Skip to main content

Live Tides

All tide tools


View all

Incident reporting

Life-threatening emergencies on the river:
Call 999 and ask for the Coastguard

For near miss, safety observations and incident reporting click below


Make a report
People of the Thames

Storm force

Storm Smith-Suckoo

Storm Smith-Suckoo in uniform with Tower Bridge in background People of the Thames

At the start of the RNLI’s 200th anniversary year, Storm Smith-Suckoo, one of around 60 volunteers based out of Tower Lifeboat Station, the charity’s busiest, charts his multiple links with the river that have taken him around the world.


A family first

“The Thames was the place that my maritime career all started, so it holds a strong personal connection for me.

“I am Second Officer and Relief Chief Officer with Trinity House.

“I joined as a Third Officer and have worked my way through the ranks, completing my Chief Mates Unlimited in June 2022.

“The role involves maintaining aids to navigation, including lighthouses, around the UK coast.

“I am the first member of my family to have links with the river and the world of maritime.

“As a kid, growing up in Charlton, it was not a pathway I would ever have thought to pursue, but it is now central to my life.”

Safety calling

“In July 2013, I was on board the tall ship Astrid when she sank off Cork in Ireland, with lifeboat and helicopter crews helping in the rescue.

“When I was back in London after university, I signed up as a Tower Station volunteer, following a conversation with the commander, Craig Burn, who I had worked with previously.

“For me, it’s a sense of giving back to the maritime community.

“Last year crews from Tower launched 612 times, saving 14 lives.

“As of December 2023, crew have had 10,387 ‘shouts’ since the station opened in January 2002.

“Unlike other RNLI stations, we don’t have a pager system at Tower. It’s crewed 24/7, with the day split into two,12-hour shifts.

“I do a minimum of two shifts per month on average.

“I like to mix it up, sometimes doing nights, sometimes the day shift.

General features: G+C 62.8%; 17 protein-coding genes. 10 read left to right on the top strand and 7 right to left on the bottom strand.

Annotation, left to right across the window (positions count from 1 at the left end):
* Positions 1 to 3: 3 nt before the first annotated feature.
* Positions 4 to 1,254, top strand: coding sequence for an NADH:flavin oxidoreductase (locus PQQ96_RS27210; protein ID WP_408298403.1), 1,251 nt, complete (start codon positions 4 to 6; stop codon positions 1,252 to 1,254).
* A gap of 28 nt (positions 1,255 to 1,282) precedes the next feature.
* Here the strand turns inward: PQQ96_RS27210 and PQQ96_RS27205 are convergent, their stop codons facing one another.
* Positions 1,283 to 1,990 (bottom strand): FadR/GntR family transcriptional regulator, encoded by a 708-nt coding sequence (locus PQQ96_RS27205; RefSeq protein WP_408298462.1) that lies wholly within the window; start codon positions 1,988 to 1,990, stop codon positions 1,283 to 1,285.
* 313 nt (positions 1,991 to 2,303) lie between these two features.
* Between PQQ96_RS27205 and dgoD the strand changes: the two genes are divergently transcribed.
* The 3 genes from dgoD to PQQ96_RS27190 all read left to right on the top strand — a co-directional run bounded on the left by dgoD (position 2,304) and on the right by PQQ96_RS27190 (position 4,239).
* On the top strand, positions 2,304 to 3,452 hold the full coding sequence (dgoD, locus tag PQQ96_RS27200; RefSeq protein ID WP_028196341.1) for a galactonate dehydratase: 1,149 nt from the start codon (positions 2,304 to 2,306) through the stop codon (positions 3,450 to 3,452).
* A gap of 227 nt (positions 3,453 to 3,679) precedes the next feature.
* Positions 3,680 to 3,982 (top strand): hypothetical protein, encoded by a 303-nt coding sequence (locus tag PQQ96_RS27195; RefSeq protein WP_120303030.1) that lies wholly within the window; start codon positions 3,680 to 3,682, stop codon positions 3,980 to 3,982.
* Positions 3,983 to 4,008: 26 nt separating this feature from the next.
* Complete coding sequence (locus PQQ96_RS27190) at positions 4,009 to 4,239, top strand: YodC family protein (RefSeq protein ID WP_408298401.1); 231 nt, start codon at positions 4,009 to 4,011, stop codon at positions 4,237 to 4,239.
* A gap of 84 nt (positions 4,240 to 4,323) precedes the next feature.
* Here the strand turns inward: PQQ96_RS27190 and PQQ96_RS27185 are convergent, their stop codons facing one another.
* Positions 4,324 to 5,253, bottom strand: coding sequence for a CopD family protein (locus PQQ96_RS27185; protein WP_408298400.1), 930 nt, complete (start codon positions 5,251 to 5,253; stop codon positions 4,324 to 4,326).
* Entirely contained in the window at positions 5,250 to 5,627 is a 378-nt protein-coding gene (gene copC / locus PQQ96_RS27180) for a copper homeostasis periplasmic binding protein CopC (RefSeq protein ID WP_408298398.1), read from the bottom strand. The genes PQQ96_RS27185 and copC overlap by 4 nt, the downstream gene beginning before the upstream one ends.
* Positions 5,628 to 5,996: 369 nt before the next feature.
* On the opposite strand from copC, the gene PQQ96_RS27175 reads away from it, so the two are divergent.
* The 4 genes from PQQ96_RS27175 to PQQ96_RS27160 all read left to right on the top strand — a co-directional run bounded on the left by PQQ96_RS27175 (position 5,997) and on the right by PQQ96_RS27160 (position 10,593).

“This year, as I was home in London and off work from my full-time job at Trinity House for the first time in four years over the festive period, I opted to volunteer on both the Christmas Eve and New Year’s Eve night shifts.

“I clocked off at 6.30am on Christmas morning, and then caught up on a few hours’ sleep, so I could enjoy the festivities.

“On New Year’s Eve, we had a crew dinner at the start of our shift and reflected on the year gone by.

“Our last call of the year came in at 23:47.”

The spice of life

“There is a variety of things to do, whilst on station, from boat and casualty care equipment checks, through to hoovering and cleaning.

“Our priority is always to be ‘boat ready.’

“Some days we will go on patrol on the river whilst carrying out onboard training.

“This might involve looking at extracting someone from the foreshore, using some of the kit we don’t use regularly.

“It’s a station superstition that if the ‘Q’ word is mentioned in full, then something generally happens.

“A routine day gives us a chance to ensure the station is operating efficiently, that all the kit is ready and in the right place.

“We support Thames CPD training courses on the river with the Thames Skills Academy and boat operators too.

“Additional courses, such as Sea Survival, are also available at the RNLI training centre in Poole.”

Ahoy sailor!

“I enjoyed PE at school, but the traditional sports of football, rugby and basketball were never my forte.

“Then, aged 11, I discovered sailing, courtesy of a powerboat taster day at the AHOY Centre, Deptford which I heard about through Greenwich Adventure Play Centres.